The exclusion of a dominant class from a right granted to oppressed personsis justified not on the basis of negative inegalitarian characteristicsascribed to the excluded class, but rather on the ground that the particularremedy afforded the included class will be conducive to genuine equality oftreatment for all.  In such a case, theexclusion may function affirmatively to include a category of persons in needof special protection.            Mention of the affirmative form ofgroup-differentiated right will bring immediately to mind disputes over thelegitimacy of programs of affirmative action. And, indeed, a right to affirmative action on the basis of, say, past orcontinuing racial discrimination, clearly would fall within this category.  Other examples of such rights of affirmationconsidered in the longer paper include the recently passed Vermont Civil Unionsand Reciprocal Beneficiaries Law, which in an effort to protect the interestsof same-sex couples constitutes a new form of legal relationship, the “civilunion,”  and the Americans withDisabilities Act, which grants rights against discrimination specially todisabled persons. Asin the ascriptive exclusionary cases described above, group-differentiatedrights of affirmation sacrifice not only formal equality of treatment but also,potentially, individual constitutive autonomy.

 This is so because the bearers of such rights are sorted and defined bylaw as members of particular social groups. At the same time, this does not mean that such rights are necessarilyinconsistent with a liberal conception of membership, although presumptivelythey may be so.  Whether the presumptionmay be overcome will depend on whether the moral cost in constitutive autonomyis sufficiently offset by the advantage inclusion brings.  Thus, while the right to form a civil union,as opposed to a marriage, perpetuates legal and social differentiation, the lawalso importantly grants to same-sex couples all legal benefits to which marriedcouples are entitled.  While rights toaffirmative action may further construct social perceptions of the members ofsubordinated social groups, such rights also afford their bearers precisely thesorts of opportunities necessary more fully to construct their identities inother spheres.  Indeed,group-differentiated rights of affirmation are inherently constitutive, butthey are also often among the most crucial to the realization of justice foroppressed persons.            C.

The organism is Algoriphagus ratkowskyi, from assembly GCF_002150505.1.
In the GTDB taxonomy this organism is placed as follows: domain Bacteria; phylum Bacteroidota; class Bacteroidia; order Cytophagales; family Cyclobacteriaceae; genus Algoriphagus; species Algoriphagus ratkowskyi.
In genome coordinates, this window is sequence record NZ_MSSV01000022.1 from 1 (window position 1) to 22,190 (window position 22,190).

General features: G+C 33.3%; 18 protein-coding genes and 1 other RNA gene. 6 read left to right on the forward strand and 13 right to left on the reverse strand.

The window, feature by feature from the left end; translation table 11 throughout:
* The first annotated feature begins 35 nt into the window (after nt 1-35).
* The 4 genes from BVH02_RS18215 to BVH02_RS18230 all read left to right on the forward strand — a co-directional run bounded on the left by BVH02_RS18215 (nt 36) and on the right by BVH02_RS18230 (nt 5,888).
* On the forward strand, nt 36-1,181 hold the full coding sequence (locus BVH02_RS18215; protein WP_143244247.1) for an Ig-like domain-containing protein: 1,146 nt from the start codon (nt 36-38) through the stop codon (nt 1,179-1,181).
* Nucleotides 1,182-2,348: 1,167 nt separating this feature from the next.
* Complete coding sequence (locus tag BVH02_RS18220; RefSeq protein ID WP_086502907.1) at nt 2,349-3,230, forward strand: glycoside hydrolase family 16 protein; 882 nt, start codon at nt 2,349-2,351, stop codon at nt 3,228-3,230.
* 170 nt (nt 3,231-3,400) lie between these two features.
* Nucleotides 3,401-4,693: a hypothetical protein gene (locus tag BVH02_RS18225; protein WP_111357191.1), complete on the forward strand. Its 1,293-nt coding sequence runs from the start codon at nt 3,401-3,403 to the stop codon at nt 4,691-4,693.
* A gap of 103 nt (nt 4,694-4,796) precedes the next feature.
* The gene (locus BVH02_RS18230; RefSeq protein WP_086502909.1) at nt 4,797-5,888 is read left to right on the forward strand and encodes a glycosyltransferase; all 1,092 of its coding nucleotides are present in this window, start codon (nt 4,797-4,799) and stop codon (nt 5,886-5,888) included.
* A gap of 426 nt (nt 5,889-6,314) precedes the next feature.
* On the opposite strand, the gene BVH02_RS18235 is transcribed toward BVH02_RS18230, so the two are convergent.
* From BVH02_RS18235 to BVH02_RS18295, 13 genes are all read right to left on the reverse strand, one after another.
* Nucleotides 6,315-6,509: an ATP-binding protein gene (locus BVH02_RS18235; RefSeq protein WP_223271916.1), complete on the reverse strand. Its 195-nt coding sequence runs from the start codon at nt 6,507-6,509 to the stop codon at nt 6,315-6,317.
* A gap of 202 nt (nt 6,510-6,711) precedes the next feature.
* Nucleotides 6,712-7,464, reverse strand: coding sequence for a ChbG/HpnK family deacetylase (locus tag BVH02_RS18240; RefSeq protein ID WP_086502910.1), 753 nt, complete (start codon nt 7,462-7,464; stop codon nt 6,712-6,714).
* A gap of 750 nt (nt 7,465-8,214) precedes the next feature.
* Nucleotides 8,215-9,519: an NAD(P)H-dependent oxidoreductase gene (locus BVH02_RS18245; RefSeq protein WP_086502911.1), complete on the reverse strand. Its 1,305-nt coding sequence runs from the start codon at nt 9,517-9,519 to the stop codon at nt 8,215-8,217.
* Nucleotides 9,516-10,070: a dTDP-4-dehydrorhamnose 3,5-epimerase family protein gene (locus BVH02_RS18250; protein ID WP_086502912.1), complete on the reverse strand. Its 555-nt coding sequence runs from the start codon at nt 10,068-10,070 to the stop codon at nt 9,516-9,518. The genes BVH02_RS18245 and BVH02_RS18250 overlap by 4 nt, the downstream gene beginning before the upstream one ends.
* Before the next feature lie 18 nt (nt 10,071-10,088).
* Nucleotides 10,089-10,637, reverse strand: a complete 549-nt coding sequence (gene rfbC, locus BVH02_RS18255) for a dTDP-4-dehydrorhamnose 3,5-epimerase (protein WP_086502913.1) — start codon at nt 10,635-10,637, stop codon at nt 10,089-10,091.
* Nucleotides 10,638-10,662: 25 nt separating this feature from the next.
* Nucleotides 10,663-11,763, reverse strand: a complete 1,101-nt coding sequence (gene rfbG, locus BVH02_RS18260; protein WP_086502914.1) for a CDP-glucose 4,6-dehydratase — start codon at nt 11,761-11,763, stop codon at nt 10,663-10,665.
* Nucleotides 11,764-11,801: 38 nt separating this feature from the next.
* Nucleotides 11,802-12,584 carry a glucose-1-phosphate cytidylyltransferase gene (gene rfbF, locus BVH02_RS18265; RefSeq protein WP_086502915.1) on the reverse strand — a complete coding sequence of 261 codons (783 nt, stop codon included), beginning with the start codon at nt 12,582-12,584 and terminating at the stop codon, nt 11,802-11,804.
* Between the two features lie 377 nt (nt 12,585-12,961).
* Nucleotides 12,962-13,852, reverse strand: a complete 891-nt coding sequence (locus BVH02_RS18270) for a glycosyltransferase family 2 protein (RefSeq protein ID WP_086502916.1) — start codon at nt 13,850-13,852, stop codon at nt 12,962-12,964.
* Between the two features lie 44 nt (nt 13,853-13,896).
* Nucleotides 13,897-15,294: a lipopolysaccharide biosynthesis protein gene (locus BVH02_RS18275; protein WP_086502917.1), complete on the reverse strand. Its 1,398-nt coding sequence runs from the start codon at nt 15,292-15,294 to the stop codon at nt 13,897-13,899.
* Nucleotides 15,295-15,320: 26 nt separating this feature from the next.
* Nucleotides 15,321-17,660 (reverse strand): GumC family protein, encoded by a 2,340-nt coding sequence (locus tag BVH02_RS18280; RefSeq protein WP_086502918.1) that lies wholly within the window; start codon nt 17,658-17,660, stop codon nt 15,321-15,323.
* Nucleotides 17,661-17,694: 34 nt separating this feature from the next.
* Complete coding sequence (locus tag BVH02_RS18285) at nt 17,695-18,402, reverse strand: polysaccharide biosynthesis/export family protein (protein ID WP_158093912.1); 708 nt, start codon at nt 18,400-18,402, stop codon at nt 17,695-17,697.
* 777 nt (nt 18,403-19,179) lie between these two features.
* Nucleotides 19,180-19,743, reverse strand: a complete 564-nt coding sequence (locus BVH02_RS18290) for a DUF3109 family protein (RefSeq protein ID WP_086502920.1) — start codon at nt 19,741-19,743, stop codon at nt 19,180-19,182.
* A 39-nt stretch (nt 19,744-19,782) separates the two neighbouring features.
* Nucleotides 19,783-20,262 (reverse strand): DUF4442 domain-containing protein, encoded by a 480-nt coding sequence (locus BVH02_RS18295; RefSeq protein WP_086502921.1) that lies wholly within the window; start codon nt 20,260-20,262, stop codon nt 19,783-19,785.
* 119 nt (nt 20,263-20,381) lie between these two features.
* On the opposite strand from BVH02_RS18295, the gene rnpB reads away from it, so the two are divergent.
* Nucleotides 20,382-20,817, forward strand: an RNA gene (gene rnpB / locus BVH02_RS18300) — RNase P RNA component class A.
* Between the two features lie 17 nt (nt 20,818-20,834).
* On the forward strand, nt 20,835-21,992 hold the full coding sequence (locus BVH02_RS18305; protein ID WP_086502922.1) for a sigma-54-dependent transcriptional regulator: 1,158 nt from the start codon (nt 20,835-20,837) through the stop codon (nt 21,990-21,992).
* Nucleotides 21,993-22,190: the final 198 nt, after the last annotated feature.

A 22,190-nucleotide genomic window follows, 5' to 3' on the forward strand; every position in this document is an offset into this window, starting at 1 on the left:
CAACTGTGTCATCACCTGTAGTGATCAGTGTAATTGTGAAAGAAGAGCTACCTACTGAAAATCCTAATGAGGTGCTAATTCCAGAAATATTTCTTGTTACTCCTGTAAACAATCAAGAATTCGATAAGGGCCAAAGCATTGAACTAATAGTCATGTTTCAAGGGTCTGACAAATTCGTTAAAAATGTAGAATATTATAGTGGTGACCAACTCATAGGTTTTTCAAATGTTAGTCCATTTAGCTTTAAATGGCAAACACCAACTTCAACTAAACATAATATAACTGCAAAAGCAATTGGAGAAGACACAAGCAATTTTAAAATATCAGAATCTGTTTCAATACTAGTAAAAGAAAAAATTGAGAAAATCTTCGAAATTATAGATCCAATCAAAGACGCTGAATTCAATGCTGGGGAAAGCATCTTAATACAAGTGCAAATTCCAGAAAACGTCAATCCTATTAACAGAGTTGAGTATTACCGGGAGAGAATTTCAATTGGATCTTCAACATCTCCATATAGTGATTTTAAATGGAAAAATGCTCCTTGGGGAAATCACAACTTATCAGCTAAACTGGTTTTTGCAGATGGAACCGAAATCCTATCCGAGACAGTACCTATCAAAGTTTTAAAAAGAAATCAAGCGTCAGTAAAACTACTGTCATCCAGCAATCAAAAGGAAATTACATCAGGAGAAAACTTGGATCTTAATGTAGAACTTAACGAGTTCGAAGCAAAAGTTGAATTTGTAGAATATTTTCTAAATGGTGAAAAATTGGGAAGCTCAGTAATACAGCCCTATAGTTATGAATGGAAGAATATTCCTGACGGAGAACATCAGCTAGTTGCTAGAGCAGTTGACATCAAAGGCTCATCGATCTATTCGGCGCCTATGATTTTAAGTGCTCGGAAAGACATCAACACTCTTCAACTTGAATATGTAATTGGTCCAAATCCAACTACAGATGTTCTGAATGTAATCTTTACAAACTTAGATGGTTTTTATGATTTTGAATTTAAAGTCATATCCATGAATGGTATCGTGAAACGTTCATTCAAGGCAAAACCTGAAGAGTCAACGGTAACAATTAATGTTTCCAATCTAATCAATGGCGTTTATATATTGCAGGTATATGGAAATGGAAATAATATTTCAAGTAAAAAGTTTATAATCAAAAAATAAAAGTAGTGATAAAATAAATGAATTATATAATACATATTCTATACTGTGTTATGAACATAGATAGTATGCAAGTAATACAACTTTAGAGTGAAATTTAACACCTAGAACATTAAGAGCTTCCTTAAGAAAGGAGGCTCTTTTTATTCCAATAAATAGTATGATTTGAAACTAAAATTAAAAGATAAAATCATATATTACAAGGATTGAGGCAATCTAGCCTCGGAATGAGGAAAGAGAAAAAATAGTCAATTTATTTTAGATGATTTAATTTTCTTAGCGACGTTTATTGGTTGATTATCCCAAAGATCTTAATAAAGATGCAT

Culturalization            In contrast both to rights thatascriptively constitute individuals as members of social groups, and rightsthat seek affirmatively to include members of subordinated groups, are rightsthat permit members of cultural groups, or the groups themselves in acollective capacity, the freedom to exclude themselves from some aspect ofsocial life.  Unlike ascriptive andaffirmative rights, such culturally-differentiated rights often directly fosterconstitutive autonomy by enabling cultural group members to construct their ownparticular social identities.  In theUnited States, religious conduct exemptions constitute perhaps the most prominentexample of this form of group-differentiated right.  Such exemptions permit cultural group membersto differentiate themselves from broader social groups, and in the process toconstitute further their particular identities.Adilemma, though, arises when the collective constitutive autonomy secured byculturally-differentiated rights is used by elites within minority culturalgroups to subordinate more vulnerable members.

 Indeed, at times the nomos or traditional precepts of certain culturesexplicitly prescribe repression of individual members and internalsub-groupings, most particularly women.  Where this is the case, the moral costs apparent in the ascriptivedifferentiated citizenship model are merely revived at a different level.  Cultural self-exclusion often facilitates thecapacity to self-define that is so central to a liberal conception ofmembership.  But that constitutivecapacity loses its liberal coherence when aspects of individual identities areconstructed involuntarily, as they are when cultural groups useaccommodationist policy to subjugate vulnerable members.

 kymlickaexplain the three forms of group differentiated rights·        Self-governmentrights·        Polytechnicrights and·        Specialrepresentation tightsCarefullyexamining this three forms will give us an intimate understanding of what groupdifferentiated right entailsself-governmentrights